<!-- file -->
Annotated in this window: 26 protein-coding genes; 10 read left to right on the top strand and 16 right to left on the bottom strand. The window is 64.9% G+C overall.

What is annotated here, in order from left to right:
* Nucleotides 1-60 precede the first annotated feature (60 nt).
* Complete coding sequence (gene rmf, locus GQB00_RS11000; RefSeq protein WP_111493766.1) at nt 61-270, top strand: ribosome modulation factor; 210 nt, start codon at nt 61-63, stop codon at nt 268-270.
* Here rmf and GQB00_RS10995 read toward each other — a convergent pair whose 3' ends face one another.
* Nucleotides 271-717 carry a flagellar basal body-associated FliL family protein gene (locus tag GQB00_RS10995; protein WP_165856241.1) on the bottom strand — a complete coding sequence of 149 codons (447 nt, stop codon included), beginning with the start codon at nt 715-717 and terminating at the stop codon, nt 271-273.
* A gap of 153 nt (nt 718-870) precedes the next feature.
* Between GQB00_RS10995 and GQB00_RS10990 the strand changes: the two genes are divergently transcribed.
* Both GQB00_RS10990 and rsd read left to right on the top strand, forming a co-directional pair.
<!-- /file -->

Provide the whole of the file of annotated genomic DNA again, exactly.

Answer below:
Annotated in this window: 26 protein-coding genes; 10 read left to right on the top strand and 16 right to left on the bottom strand. The window is 64.9% G+C overall.

What is annotated here, in order from left to right:
* Nucleotides 1-60 precede the first annotated feature (60 nt).
* Complete coding sequence (gene rmf, locus GQB00_RS11000; RefSeq protein WP_111493766.1) at nt 61-270, top strand: ribosome modulation factor; 210 nt, start codon at nt 61-63, stop codon at nt 268-270.
* Here rmf and GQB00_RS10995 read toward each other — a convergent pair whose 3' ends face one another.
* Nucleotides 271-717 carry a flagellar basal body-associated FliL family protein gene (locus tag GQB00_RS10995; protein WP_165856241.1) on the bottom strand — a complete coding sequence of 149 codons (447 nt, stop codon included), beginning with the start codon at nt 715-717 and terminating at the stop codon, nt 271-273.
* A gap of 153 nt (nt 718-870) precedes the next feature.
* Between GQB00_RS10995 and GQB00_RS10990 the strand changes: the two genes are divergently transcribed.
* Both GQB00_RS10990 and rsd read left to right on the top strand, forming a co-directional pair.